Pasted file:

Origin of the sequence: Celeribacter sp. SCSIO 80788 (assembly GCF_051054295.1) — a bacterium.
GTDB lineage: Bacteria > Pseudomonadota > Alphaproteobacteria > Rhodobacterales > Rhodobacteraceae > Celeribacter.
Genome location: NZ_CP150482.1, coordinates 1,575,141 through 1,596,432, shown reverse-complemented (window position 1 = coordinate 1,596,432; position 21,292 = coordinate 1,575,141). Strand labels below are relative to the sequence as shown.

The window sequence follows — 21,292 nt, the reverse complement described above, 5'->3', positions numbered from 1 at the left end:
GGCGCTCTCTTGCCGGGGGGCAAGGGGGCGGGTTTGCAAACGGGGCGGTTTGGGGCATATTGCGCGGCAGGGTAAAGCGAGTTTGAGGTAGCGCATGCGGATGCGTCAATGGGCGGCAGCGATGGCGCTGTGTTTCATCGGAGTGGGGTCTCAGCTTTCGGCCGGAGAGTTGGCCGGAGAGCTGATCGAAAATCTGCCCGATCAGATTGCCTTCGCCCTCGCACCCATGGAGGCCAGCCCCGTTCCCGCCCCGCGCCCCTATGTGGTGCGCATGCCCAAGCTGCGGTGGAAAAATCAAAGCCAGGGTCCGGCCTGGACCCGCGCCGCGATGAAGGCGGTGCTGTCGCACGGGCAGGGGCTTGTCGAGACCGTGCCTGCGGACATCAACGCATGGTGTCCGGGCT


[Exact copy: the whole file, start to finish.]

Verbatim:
Origin of the sequence: Celeribacter sp. SCSIO 80788 (assembly GCF_051054295.1) — a bacterium.
GTDB lineage: Bacteria > Pseudomonadota > Alphaproteobacteria > Rhodobacterales > Rhodobacteraceae > Celeribacter.
Genome location: NZ_CP150482.1, coordinates 1,575,141 through 1,596,432, shown reverse-complemented (window position 1 = coordinate 1,596,432; position 21,292 = coordinate 1,575,141). Strand labels below are relative to the sequence as shown.

The window sequence follows — 21,292 nt, the reverse complement described above, 5'->3', positions numbered from 1 at the left end:
GGCGCTCTCTTGCCGGGGGGCAAGGGGGCGGGTTTGCAAACGGGGCGGTTTGGGGCATATTGCGCGGCAGGGTAAAGCGAGTTTGAGGTAGCGCATGCGGATGCGTCAATGGGCGGCAGCGATGGCGCTGTGTTTCATCGGAGTGGGGTCTCAGCTTTCGGCCGGAGAGTTGGCCGGAGAGCTGATCGAAAATCTGCCCGATCAGATTGCCTTCGCCCTCGCACCCATGGAGGCCAGCCCCGTTCCCGCCCCGCGCCCCTATGTGGTGCGCATGCCCAAGCTGCGGTGGAAAAATCAAAGCCAGGGTCCGGCCTGGACCCGCGCCGCGATGAAGGCGGTGCTGTCGCACGGGCAGGGGCTTGTCGAGACCGTGCCTGCGGACATCAACGCATGGTGTCCGGGCT